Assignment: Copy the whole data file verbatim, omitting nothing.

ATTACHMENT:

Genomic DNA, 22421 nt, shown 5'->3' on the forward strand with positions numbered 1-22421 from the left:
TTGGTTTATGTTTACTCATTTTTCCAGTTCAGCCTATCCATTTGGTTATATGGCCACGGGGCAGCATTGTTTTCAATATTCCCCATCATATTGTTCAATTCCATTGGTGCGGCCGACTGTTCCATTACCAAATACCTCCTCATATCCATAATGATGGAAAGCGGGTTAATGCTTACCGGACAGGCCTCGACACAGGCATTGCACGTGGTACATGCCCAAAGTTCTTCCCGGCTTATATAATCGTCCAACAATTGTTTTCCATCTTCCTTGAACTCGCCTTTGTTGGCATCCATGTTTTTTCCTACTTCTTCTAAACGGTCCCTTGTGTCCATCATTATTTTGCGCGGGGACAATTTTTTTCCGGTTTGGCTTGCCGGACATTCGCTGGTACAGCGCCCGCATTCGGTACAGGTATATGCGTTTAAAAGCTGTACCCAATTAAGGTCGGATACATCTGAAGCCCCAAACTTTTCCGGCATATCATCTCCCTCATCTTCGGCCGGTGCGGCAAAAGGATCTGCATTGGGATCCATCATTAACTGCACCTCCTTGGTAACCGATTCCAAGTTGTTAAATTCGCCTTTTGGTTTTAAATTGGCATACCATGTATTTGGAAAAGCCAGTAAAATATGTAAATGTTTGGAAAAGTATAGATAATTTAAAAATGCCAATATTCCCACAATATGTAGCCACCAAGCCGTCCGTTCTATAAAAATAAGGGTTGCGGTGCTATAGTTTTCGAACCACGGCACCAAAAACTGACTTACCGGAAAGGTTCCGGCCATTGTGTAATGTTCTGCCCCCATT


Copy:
Genomic DNA, 22421 nt, shown 5'->3' on the forward strand with positions numbered 1-22421 from the left:
TTGGTTTATGTTTACTCATTTTTCCAGTTCAGCCTATCCATTTGGTTATATGGCCACGGGGCAGCATTGTTTTCAATATTCCCCATCATATTGTTCAATTCCATTGGTGCGGCCGACTGTTCCATTACCAAATACCTCCTCATATCCATAATGATGGAAAGCGGGTTAATGCTTACCGGACAGGCCTCGACACAGGCATTGCACGTGGTACATGCCCAAAGTTCTTCCCGGCTTATATAATCGTCCAACAATTGTTTTCCATCTTCCTTGAACTCGCCTTTGTTGGCATCCATGTTTTTTCCTACTTCTTCTAAACGGTCCCTTGTGTCCATCATTATTTTGCGCGGGGACAATTTTTTTCCGGTTTGGCTTGCCGGACATTCGCTGGTACAGCGCCCGCATTCGGTACAGGTATATGCGTTTAAAAGCTGTACCCAATTAAGGTCGGATACATCTGAAGCCCCAAACTTTTCCGGCATATCATCTCCCTCATCTTCGGCCGGTGCGGCAAAAGGATCTGCATTGGGATCCATCATTAACTGCACCTCCTTGGTAACCGATTCCAAGTTGTTAAATTCGCCTTTTGGTTTTAAATTGGCATACCATGTATTTGGAAAAGCCAGTAAAATATGTAAATGTTTGGAAAAGTATAGATAATTTAAAAATGCCAATATTCCCACAATATGTAGCCACCAAGCCGTCCGTTCTATAAAAATAAGGGTTGCGGTGCTATAGTTTTCGAACCACGGCACCAAAAACTGACTTACCGGAAAGGTTCCGGCCATTGTGTAATGTTCTGCCCCCATT